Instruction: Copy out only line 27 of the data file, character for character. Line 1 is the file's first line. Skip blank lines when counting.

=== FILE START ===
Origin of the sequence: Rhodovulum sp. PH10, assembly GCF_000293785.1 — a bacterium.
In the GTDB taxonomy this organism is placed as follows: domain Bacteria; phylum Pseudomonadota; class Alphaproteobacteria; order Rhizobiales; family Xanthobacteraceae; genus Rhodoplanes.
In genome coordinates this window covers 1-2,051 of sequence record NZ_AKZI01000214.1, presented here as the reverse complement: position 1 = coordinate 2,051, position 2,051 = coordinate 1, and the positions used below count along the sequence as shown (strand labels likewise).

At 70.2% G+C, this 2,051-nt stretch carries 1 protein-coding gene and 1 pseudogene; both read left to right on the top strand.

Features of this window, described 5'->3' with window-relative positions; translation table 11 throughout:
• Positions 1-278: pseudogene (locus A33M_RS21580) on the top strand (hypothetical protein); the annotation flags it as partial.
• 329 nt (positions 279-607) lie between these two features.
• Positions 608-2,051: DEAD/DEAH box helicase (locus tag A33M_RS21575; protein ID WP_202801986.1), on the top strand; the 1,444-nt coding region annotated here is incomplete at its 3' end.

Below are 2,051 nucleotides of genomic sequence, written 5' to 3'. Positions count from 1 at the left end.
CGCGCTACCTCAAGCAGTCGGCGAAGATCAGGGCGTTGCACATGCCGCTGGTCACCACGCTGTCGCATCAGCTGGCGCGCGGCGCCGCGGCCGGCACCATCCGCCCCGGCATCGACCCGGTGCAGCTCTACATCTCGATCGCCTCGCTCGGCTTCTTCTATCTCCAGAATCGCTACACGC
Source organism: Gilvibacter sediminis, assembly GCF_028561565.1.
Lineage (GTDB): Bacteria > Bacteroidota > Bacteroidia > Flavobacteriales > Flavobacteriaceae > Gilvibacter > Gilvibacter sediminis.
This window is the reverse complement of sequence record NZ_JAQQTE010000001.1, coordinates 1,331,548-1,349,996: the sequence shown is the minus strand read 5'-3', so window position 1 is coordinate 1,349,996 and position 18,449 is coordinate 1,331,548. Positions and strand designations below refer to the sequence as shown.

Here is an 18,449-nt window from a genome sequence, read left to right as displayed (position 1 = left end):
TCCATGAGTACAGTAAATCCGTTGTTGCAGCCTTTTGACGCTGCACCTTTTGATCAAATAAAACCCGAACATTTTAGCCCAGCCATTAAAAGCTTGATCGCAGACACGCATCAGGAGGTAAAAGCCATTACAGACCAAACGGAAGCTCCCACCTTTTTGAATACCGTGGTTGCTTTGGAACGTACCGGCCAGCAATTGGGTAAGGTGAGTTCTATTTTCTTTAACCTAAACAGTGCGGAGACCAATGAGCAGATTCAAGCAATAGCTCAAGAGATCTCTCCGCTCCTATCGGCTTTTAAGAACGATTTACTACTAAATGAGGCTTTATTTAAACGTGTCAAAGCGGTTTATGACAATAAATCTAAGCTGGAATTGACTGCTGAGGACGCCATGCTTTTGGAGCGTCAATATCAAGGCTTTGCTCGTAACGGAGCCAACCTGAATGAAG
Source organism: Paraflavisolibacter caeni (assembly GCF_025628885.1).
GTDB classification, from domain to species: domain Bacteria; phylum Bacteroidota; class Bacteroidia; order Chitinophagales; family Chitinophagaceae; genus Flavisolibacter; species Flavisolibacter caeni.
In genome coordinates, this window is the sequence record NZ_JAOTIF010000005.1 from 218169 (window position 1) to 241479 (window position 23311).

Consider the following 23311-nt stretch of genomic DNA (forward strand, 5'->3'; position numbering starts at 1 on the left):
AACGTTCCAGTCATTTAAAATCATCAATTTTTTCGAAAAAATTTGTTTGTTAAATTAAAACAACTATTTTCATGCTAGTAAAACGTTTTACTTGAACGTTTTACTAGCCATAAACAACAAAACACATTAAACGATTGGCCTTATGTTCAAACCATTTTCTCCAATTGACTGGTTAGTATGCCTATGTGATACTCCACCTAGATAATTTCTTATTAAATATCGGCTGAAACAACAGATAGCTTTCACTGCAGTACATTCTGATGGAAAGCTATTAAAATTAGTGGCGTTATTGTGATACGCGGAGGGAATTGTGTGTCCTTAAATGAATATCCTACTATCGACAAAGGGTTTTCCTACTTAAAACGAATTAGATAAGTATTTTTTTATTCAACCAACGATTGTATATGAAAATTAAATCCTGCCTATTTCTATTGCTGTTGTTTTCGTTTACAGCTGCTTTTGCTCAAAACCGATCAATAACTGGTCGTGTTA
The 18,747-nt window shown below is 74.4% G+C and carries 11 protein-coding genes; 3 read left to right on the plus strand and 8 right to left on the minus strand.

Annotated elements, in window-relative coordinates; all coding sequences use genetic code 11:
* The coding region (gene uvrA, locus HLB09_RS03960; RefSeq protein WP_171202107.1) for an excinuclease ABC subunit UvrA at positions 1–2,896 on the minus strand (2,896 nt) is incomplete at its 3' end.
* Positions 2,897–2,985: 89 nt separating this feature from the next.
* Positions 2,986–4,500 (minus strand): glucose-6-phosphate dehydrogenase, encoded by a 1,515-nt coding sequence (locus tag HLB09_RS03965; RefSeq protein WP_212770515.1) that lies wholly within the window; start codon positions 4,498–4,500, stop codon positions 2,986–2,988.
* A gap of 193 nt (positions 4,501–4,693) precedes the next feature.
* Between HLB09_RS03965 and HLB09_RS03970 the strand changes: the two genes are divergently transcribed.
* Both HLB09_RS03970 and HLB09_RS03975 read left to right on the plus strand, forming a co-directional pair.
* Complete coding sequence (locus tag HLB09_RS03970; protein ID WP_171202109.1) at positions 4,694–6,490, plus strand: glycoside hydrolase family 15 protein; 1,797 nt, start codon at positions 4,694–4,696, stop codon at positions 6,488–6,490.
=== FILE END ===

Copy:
* Between HLB09_RS03965 and HLB09_RS03970 the strand changes: the two genes are divergently transcribed.